By Joe Guzzardi
August 26, 2011
Earlier this week, I debated via email a New England-based immigration lawyer who I’ll call Mr. Moore. I had responded to Moore’s editorial in a major business journal that advocated for more H-1B worker visas as well as higher overall levels of immigration.
Up front in my response, I noted that opinion columns written by immigration lawyers suffer from a credibility gap. Lawyers profit from more immigration so it’s hard for readers to ignore their financial gain. Such editorials are essentially well-placed advertisements.
Moore wanted to know what credentials I have to be an immigration critic. Here in part is what I told him.
In the mid-1980s, I embarked on what would be a 25-year second career as an adult ESL instructor at a large California public school. I directly interacted with immigrants from all over the world but mostly Southeast Asian refugees and Mexican migrant workers. My colleagues and I not only taught them (or tried to teach them English), we drove them to their appointments, taught them to drive, loaned them money, filled out their complicated federal, state and school forms and tried to do everything within our power to make their lives easier.
The vast majority of my students did not contribute economically or in any other significant way to American society. That’s not their fault; it’s simply a fact. And it’s also a fact that this disproves the age old canard that “immigrants come for a better life.” My experience was that most would have been better off had they stayed at home where they spoke the language, were comfortable with their native customs and lived among family rather than coming to a city like Los Angeles or New York to work at a menial job for the minimum wage. While staying behind was not an option for the Southeast Asians, their assimilation process was slower, more painful and less complete than most.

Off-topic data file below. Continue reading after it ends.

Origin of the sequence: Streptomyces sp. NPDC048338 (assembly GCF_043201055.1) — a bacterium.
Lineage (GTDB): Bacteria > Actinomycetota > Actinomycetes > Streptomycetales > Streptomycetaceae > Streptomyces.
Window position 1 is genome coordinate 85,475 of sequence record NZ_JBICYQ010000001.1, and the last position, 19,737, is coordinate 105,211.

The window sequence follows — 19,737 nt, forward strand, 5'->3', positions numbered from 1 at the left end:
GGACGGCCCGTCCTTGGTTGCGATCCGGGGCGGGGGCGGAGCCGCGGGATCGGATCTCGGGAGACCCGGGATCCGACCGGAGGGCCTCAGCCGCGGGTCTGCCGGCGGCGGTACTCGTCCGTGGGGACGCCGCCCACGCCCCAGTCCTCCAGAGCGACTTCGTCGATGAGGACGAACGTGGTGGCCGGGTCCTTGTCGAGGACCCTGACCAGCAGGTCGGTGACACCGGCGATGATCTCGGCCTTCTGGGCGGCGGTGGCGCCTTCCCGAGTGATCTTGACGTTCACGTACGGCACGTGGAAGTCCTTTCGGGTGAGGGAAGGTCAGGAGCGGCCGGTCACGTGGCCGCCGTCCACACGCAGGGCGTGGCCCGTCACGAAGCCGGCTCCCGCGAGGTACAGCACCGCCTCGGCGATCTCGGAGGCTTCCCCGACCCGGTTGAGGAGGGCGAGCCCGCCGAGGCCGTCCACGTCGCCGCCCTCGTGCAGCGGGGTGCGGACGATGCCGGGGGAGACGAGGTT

Even though I strongly disagree with Moore’s position that the U.S. needs more H-1B visas, for the sake of our debate, I allowed it. But then I pressed Moore on all the other non-immigrant visas. I asked about the K-1 fiancée visa that helps middle aged American men bring pliant brides (and eventually their families) from Russia and other nations in exchange for a green card. I wanted to know why the J-1, the P-1, the R and so many other visas that are abused couldn’t be eliminated.
In his editorial, Moore like all other lawyers referred to various studies that indicate that immigration is a good if not vital thing for the U.S. I told Moore I could point to other, more compelling and detailed studies that conclude that it is not.
In an effort to get to the crux of the immigration issue, I boiled it down to the basics. I asked Moore to explain to me how the federal policy that admits about one million legal immigrants each year, skilled and unskilled, and gives them work permits cannot be hurtful to 14 million unemployed Americans.
To that question, and all the others I posed, I got no reply. Moore’s silence sums up our debate. The cold, hard fact that too much immigration hurts too many Americans cannot be argued away.
Joe Guzzardi has written editorial columns, mostly about immigration and related social issues, since 1986. He is a Senior Writing Fellow for Californians for Population Stabilization (CAPS) and his columns are syndicated in various U.S. newspapers and websites. Contact him at [email protected]